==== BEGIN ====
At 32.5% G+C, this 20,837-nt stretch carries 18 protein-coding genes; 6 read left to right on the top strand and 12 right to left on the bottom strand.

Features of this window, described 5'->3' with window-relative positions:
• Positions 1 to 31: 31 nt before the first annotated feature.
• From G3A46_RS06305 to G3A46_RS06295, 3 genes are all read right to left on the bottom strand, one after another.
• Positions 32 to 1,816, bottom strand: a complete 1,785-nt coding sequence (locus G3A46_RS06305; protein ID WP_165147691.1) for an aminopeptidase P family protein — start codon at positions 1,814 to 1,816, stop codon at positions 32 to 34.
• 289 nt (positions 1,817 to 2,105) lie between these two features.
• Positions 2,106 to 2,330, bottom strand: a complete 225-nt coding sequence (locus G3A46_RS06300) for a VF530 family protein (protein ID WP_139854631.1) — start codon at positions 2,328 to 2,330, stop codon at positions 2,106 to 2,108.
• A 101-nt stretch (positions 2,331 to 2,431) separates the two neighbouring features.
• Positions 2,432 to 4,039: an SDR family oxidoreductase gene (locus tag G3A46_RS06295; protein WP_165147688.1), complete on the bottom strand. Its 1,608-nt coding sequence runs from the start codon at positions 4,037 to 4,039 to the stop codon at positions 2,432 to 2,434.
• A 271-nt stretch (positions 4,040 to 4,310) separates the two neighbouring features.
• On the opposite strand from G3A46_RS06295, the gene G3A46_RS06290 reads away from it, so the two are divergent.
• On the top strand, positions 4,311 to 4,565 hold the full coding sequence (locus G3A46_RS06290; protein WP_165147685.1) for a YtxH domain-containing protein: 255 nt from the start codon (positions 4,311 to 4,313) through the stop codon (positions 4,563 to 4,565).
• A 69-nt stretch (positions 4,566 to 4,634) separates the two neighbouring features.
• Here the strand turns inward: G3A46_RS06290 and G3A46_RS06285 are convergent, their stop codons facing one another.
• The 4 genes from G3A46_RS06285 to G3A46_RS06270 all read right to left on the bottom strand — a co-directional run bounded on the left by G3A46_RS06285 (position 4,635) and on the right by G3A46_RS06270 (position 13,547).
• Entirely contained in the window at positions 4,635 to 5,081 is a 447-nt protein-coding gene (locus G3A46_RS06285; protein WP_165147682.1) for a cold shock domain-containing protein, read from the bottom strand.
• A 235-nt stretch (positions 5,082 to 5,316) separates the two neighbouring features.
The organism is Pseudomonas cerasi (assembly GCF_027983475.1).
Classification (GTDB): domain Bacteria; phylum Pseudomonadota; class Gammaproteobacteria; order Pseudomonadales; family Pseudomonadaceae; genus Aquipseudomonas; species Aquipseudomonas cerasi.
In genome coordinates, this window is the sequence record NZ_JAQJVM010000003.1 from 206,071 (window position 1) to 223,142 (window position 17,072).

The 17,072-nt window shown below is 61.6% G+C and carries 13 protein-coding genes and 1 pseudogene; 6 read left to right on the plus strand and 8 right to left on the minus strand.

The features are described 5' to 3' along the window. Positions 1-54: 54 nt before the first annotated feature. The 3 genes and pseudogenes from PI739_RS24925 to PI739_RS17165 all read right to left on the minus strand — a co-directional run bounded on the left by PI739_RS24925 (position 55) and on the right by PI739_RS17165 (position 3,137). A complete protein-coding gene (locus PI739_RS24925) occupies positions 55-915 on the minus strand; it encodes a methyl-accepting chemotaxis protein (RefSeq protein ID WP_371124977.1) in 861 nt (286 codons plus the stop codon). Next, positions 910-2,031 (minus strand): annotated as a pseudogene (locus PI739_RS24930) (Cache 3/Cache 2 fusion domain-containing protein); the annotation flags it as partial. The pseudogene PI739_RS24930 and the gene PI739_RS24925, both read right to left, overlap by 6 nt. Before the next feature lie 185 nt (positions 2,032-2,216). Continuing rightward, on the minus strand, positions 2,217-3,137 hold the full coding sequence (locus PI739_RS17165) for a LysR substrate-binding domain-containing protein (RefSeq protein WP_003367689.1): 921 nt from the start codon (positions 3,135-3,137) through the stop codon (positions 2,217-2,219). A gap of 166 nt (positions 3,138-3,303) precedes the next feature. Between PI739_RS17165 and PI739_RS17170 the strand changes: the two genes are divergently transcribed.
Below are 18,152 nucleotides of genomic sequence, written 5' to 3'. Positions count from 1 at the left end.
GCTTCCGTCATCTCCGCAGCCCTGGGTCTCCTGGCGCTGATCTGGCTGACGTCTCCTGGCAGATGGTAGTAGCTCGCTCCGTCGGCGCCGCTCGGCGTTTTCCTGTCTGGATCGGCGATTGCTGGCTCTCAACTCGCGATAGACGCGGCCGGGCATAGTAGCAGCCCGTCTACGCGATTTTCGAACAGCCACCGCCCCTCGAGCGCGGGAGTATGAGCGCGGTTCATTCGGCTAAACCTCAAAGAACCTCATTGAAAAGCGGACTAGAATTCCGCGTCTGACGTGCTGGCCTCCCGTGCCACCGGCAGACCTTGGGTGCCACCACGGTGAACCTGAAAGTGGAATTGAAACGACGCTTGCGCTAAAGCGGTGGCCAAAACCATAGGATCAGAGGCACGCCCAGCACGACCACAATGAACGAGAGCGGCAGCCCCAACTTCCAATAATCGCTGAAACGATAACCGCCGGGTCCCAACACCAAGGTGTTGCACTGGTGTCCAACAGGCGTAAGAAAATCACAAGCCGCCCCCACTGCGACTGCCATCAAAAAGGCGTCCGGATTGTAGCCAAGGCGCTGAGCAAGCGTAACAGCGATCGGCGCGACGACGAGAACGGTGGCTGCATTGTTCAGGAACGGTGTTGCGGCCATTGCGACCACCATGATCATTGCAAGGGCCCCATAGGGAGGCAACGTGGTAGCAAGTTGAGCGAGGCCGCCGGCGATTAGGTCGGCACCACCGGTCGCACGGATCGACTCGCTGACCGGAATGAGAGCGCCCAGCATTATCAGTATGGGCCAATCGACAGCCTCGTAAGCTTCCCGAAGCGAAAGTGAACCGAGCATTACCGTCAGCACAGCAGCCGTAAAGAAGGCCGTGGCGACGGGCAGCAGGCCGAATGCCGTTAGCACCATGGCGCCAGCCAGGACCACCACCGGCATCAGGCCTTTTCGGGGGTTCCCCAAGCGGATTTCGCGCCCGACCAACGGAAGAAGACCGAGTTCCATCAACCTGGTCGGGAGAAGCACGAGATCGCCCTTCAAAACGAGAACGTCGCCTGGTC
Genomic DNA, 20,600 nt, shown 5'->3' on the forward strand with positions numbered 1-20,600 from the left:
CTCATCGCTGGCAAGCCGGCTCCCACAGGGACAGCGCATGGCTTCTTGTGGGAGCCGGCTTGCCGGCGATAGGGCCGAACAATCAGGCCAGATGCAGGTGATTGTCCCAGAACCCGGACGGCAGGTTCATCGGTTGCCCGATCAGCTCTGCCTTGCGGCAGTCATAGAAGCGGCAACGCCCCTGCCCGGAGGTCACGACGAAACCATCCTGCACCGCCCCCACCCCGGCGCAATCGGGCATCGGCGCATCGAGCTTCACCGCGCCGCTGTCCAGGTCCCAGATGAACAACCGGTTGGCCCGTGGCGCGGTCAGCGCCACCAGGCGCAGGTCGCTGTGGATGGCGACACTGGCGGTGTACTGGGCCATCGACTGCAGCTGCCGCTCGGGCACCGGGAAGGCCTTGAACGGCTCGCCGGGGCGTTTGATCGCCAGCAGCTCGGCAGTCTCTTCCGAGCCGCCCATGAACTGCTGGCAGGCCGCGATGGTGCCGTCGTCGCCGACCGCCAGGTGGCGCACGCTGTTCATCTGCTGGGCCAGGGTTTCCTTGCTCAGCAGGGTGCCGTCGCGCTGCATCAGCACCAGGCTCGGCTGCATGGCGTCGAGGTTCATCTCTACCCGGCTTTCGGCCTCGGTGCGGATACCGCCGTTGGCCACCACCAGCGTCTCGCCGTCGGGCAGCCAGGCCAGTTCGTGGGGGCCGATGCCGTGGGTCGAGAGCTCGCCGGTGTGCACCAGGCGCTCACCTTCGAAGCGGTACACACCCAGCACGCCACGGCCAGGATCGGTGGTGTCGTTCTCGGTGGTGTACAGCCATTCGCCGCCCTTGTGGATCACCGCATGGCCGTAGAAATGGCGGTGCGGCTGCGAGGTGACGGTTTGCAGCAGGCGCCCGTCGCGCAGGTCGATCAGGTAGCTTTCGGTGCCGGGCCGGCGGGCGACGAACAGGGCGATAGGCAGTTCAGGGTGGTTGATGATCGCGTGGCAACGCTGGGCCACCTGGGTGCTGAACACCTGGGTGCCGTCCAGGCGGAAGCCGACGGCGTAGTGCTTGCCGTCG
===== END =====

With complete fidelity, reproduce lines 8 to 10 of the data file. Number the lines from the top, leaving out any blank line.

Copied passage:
• A 101-nt stretch (positions 2,331 to 2,431) separates the two neighbouring features.
• Positions 2,432 to 4,039: an SDR family oxidoreductase gene (locus tag G3A46_RS06295; protein WP_165147688.1), complete on the bottom strand. Its 1,608-nt coding sequence runs from the start codon at positions 4,037 to 4,039 to the stop codon at positions 2,432 to 2,434.
• A 271-nt stretch (positions 4,040 to 4,310) separates the two neighbouring features.